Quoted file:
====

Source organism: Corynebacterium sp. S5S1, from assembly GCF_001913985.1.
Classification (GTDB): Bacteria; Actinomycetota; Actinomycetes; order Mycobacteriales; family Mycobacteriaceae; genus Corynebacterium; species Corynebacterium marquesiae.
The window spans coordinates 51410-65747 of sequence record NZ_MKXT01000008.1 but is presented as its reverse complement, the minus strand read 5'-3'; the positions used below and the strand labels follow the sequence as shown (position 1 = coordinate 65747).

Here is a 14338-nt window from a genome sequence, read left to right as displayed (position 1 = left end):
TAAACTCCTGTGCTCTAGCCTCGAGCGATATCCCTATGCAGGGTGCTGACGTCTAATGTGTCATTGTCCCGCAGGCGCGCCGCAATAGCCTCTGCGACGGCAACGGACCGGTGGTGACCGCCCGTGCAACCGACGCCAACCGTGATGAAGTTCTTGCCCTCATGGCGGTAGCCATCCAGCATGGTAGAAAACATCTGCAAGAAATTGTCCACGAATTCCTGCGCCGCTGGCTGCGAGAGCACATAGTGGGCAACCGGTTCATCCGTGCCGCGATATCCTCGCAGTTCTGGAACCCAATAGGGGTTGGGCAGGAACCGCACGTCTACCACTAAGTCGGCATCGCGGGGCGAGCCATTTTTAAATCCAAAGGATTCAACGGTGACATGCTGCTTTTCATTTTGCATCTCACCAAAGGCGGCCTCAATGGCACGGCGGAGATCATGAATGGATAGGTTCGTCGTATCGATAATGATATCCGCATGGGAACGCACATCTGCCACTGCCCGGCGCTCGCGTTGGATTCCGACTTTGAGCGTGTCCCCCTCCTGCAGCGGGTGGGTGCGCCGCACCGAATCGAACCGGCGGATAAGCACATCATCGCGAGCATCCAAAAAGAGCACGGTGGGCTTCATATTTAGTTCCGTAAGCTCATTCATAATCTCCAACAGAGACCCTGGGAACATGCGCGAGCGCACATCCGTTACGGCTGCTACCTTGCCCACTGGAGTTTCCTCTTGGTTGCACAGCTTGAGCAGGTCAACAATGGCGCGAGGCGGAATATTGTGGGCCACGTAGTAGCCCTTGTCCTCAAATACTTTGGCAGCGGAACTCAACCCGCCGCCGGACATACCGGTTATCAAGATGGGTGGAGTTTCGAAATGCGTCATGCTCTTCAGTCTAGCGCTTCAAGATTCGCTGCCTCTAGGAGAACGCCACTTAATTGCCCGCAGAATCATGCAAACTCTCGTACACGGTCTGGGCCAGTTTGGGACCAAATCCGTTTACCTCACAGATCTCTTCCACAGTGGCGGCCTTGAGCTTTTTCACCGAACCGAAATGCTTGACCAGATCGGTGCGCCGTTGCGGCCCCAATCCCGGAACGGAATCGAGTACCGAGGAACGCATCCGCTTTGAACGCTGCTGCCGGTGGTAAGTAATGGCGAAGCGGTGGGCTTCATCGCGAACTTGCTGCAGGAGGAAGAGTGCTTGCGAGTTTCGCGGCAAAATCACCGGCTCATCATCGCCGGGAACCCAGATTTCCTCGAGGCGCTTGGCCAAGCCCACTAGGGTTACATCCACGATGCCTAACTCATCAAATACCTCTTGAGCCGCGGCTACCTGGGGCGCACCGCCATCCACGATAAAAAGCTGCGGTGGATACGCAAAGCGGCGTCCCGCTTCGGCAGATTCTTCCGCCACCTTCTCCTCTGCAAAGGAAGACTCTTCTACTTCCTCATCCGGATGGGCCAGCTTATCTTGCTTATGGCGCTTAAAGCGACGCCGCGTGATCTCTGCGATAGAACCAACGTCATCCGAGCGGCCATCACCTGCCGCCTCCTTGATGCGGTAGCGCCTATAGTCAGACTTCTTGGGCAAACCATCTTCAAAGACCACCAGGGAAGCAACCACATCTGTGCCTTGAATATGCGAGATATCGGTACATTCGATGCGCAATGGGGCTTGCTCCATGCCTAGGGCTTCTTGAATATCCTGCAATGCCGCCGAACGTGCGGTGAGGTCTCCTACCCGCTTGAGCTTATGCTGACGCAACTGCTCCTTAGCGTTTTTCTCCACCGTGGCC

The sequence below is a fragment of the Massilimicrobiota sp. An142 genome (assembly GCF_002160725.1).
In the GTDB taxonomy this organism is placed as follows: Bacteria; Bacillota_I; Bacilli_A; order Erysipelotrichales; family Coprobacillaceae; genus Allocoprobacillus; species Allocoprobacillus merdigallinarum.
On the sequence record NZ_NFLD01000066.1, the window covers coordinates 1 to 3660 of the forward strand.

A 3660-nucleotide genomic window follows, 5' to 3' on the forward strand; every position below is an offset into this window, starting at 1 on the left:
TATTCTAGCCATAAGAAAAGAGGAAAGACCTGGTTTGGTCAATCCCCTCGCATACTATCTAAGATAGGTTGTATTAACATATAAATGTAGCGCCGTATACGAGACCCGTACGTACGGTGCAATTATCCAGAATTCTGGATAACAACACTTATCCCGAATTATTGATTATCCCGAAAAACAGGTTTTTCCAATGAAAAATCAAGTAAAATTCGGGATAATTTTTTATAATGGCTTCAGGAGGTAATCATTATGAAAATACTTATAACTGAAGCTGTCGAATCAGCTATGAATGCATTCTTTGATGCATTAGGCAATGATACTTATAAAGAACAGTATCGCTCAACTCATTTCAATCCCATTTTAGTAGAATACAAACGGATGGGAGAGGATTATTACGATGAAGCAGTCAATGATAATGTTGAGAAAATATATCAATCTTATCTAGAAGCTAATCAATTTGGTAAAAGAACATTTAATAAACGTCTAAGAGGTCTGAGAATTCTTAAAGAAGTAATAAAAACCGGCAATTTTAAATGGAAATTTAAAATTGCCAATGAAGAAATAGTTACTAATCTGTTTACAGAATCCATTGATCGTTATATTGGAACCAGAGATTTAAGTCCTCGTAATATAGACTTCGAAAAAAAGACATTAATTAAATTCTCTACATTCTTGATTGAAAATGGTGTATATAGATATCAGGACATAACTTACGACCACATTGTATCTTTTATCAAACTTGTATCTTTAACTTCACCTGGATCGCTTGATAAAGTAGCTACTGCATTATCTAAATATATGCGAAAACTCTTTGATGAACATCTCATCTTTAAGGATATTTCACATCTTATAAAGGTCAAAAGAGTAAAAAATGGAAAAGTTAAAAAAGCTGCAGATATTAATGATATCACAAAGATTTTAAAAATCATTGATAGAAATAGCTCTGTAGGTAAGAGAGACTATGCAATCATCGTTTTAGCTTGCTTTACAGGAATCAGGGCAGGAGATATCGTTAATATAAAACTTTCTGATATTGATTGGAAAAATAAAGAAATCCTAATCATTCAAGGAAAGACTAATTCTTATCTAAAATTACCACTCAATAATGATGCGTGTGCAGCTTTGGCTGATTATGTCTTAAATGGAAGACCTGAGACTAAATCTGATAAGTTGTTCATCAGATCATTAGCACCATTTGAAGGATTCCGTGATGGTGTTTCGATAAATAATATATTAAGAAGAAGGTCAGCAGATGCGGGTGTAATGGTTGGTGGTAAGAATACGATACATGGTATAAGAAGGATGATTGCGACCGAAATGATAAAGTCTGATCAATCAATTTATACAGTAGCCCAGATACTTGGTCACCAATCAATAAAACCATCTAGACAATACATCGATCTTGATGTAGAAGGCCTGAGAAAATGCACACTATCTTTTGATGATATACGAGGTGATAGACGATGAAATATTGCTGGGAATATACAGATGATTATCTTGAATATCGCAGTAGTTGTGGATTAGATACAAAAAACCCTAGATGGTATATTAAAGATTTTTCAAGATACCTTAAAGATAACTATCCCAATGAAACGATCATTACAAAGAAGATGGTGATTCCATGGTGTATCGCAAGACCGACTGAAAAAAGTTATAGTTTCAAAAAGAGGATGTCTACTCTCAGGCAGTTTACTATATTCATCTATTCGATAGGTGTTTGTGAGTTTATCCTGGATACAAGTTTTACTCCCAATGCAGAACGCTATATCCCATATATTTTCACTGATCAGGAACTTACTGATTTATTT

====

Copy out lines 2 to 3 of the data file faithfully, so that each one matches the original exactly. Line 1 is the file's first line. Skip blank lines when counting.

Classification (GTDB): Bacteria; Actinomycetota; Actinomycetes; order Mycobacteriales; family Mycobacteriaceae; genus Corynebacterium; species Corynebacterium marquesiae.
The window spans coordinates 51410-65747 of sequence record NZ_MKXT01000008.1 but is presented as its reverse complement, the minus strand read 5'-3'; the positions used below and the strand labels follow the sequence as shown (position 1 = coordinate 65747).